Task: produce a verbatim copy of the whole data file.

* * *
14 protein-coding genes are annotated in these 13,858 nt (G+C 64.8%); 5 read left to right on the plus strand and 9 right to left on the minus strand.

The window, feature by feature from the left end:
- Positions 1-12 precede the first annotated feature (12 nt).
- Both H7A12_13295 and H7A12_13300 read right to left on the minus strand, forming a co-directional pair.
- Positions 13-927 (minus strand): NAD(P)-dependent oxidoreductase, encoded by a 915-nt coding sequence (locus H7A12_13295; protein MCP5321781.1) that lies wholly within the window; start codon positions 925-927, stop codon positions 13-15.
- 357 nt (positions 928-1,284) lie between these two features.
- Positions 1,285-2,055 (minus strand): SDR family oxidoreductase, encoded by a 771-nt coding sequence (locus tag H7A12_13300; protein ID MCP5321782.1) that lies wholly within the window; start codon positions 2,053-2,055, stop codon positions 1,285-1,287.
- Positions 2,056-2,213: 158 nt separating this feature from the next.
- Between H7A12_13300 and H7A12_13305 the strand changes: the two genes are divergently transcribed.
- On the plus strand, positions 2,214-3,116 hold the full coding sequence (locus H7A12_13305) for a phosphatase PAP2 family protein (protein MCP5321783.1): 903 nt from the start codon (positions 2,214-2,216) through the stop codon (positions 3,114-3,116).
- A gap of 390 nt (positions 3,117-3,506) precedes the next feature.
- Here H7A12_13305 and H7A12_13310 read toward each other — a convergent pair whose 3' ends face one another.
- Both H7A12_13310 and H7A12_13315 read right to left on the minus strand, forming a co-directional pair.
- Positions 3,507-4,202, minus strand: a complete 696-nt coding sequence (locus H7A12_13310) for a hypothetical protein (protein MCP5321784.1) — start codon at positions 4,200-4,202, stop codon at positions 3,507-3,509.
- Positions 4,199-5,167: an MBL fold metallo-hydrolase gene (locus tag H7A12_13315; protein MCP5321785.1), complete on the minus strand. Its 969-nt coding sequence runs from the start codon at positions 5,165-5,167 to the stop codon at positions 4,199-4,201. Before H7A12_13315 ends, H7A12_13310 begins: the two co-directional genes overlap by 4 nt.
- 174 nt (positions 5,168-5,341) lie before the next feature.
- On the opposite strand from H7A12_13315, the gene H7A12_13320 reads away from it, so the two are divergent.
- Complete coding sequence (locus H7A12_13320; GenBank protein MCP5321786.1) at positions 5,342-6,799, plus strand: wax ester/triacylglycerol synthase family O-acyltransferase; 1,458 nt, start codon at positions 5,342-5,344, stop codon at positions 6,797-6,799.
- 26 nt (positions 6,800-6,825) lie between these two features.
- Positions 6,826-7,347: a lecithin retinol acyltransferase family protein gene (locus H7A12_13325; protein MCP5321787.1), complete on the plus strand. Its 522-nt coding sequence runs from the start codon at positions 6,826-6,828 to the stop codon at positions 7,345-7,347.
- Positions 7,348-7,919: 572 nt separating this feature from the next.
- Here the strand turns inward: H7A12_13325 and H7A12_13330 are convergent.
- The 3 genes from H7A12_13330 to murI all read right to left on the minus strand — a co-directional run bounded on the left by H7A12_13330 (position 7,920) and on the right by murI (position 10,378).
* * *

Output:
14 protein-coding genes are annotated in these 13,858 nt (G+C 64.8%); 5 read left to right on the plus strand and 9 right to left on the minus strand.

The window, feature by feature from the left end:
- Positions 1-12 precede the first annotated feature (12 nt).
- Both H7A12_13295 and H7A12_13300 read right to left on the minus strand, forming a co-directional pair.
- Positions 13-927 (minus strand): NAD(P)-dependent oxidoreductase, encoded by a 915-nt coding sequence (locus H7A12_13295; protein MCP5321781.1) that lies wholly within the window; start codon positions 925-927, stop codon positions 13-15.
- 357 nt (positions 928-1,284) lie between these two features.
- Positions 1,285-2,055 (minus strand): SDR family oxidoreductase, encoded by a 771-nt coding sequence (locus tag H7A12_13300; protein ID MCP5321782.1) that lies wholly within the window; start codon positions 2,053-2,055, stop codon positions 1,285-1,287.
- Positions 2,056-2,213: 158 nt separating this feature from the next.
- Between H7A12_13300 and H7A12_13305 the strand changes: the two genes are divergently transcribed.
- On the plus strand, positions 2,214-3,116 hold the full coding sequence (locus H7A12_13305) for a phosphatase PAP2 family protein (protein MCP5321783.1): 903 nt from the start codon (positions 2,214-2,216) through the stop codon (positions 3,114-3,116).
- A gap of 390 nt (positions 3,117-3,506) precedes the next feature.
- Here H7A12_13305 and H7A12_13310 read toward each other — a convergent pair whose 3' ends face one another.
- Both H7A12_13310 and H7A12_13315 read right to left on the minus strand, forming a co-directional pair.
- Positions 3,507-4,202, minus strand: a complete 696-nt coding sequence (locus H7A12_13310) for a hypothetical protein (protein MCP5321784.1) — start codon at positions 4,200-4,202, stop codon at positions 3,507-3,509.
- Positions 4,199-5,167: an MBL fold metallo-hydrolase gene (locus tag H7A12_13315; protein MCP5321785.1), complete on the minus strand. Its 969-nt coding sequence runs from the start codon at positions 5,165-5,167 to the stop codon at positions 4,199-4,201. Before H7A12_13315 ends, H7A12_13310 begins: the two co-directional genes overlap by 4 nt.
- 174 nt (positions 5,168-5,341) lie before the next feature.
- On the opposite strand from H7A12_13315, the gene H7A12_13320 reads away from it, so the two are divergent.
- Complete coding sequence (locus H7A12_13320; GenBank protein MCP5321786.1) at positions 5,342-6,799, plus strand: wax ester/triacylglycerol synthase family O-acyltransferase; 1,458 nt, start codon at positions 5,342-5,344, stop codon at positions 6,797-6,799.
- 26 nt (positions 6,800-6,825) lie between these two features.
- Positions 6,826-7,347: a lecithin retinol acyltransferase family protein gene (locus H7A12_13325; protein MCP5321787.1), complete on the plus strand. Its 522-nt coding sequence runs from the start codon at positions 6,826-6,828 to the stop codon at positions 7,345-7,347.
- Positions 7,348-7,919: 572 nt separating this feature from the next.
- Here the strand turns inward: H7A12_13325 and H7A12_13330 are convergent.
- The 3 genes from H7A12_13330 to murI all read right to left on the minus strand — a co-directional run bounded on the left by H7A12_13330 (position 7,920) and on the right by murI (position 10,378).